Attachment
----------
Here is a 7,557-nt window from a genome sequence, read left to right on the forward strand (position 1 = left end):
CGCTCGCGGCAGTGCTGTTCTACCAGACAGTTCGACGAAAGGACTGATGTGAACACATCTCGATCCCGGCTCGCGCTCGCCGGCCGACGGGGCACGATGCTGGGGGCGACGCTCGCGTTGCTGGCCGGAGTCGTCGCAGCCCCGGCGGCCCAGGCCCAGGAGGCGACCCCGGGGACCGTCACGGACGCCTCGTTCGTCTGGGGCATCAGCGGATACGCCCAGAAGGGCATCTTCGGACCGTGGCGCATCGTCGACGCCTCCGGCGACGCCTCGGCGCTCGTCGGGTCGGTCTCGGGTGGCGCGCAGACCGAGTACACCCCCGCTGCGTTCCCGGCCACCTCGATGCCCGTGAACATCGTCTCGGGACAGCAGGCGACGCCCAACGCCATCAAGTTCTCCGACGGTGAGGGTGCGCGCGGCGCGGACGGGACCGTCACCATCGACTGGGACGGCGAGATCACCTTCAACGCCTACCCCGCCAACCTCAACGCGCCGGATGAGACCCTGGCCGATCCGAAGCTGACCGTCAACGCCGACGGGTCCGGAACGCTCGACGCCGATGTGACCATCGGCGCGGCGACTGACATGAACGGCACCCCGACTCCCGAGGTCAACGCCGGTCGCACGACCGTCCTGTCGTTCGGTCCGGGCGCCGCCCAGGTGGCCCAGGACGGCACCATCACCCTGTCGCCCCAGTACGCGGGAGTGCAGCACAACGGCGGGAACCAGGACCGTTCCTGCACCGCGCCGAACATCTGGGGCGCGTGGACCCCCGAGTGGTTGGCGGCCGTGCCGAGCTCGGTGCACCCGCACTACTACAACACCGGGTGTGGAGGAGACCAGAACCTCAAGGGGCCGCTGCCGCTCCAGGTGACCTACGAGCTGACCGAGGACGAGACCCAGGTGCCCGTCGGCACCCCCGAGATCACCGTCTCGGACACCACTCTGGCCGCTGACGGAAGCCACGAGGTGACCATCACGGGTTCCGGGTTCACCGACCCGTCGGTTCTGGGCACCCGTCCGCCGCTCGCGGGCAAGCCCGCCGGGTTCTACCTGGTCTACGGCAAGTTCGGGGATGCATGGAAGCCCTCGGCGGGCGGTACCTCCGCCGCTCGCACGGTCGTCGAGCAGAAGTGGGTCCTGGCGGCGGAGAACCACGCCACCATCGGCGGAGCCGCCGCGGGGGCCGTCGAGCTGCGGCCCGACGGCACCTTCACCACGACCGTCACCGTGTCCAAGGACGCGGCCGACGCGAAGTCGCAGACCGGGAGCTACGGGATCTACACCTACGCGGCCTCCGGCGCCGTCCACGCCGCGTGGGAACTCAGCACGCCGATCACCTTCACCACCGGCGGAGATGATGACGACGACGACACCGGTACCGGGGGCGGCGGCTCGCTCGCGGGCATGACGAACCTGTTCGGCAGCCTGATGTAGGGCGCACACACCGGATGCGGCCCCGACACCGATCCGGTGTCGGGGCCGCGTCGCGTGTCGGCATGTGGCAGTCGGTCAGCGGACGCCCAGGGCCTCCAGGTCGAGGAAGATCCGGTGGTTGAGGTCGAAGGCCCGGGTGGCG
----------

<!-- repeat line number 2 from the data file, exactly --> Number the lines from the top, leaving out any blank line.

CGCTCGCGGCAGTGCTGTTCTACCAGACAGTTCGACGAAAGGACTGATGTGAACACATCTCGATCCCGGCTCGCGCTCGCCGGCCGACGGGGCACGATGCTGGGGGCGACGCTCGCGTTGCTGGCCGGAGTCGTCGCAGCCCCGGCGGCCCAGGCCCAGGAGGCGACCCCGGGGACCGTCACGGACGCCTCGTTCGTCTGGGGCATCAGCGGATACGCCCAGAAGGGCATCTTCGGACCGTGGCGCATCGTCGACGCCTCCGGCGACGCCTCGGCGCTCGTCGGGTCGGTCTCGGGTGGCGCGCAGACCGAGTACACCCCCGCTGCGTTCCCGGCCACCTCGATGCCCGTGAACATCGTCTCGGGACAGCAGGCGACGCCCAACGCCATCAAGTTCTCCGACGGTGAGGGTGCGCGCGGCGCGGACGGGACCGTCACCATCGACTGGGACGGCGAGATCACCTTCAACGCCTACCCCGCCAACCTCAACGCGCCGGATGAGACCCTGGCCGATCCGAAGCTGACCGTCAACGCCGACGGGTCCGGAACGCTCGACGCCGATGTGACCATCGGCGCGGCGACTGACATGAACGGCACCCCGACTCCCGAGGTCAACGCCGGTCGCACGACCGTCCTGTCGTTCGGTCCGGGCGCCGCCCAGGTGGCCCAGGACGGCACCATCACCCTGTCGCCCCAGTACGCGGGAGTGCAGCACAACGGCGGGAACCAGGACCGTTCCTGCACCGCGCCGAACATCTGGGGCGCGTGGACCCCCGAGTGGTTGGCGGCCGTGCCGAGCTCGGTGCACCCGCACTACTACAACACCGGGTGTGGAGGAGACCAGAACCTCAAGGGGCCGCTGCCGCTCCAGGTGACCTACGAGCTGACCGAGGACGAGACCCAGGTGCCCGTCGGCACCCCCGAGATCACCGTCTCGGACACCACTCTGGCCGCTGACGGAAGCCACGAGGTGACCATCACGGGTTCCGGGTTCACCGACCCGTCGGTTCTGGGCACCCGTCCGCCGCTCGCGGGCAAGCCCGCCGGGTTCTACCTGGTCTACGGCAAGTTCGGGGATGCATGGAAGCCCTCGGCGGGCGGTACCTCCGCCGCTCGCACGGTCGTCGAGCAGAAGTGGGTCCTGGCGGCGGAGAACCACGCCACCATCGGCGGAGCCGCCGCGGGGGCCGTCGAGCTGCGGCCCGACGGCACCTTCACCACGACCGTCACCGTGTCCAAGGACGCGGCCGACGCGAAGTCGCAGACCGGGAGCTACGGGATCTACACCTACGCGGCCTCCGGCGCCGTCCACGCCGCGTGGGAACTCAGCACGCCGATCACCTTCACCACCGGCGGAGATGATGACGACGACGACACCGGTACCGGGGGCGGCGGCTCGCTCGCGGGCATGACGAACCTGTTCGGCAGCCTGATGTAGGGCGCACACACCGGATGCGGCCCCGACACCGATCCGGTGTCGGGGCCGCGTCGCGTGTCGGCATGTGGCAGTCGGTCAGCGGACGCCCAGGGCCTCCAGGTCGAGGAAGATCCGGTGGTTGAGGTCGAAGGCCCGGGTGGCG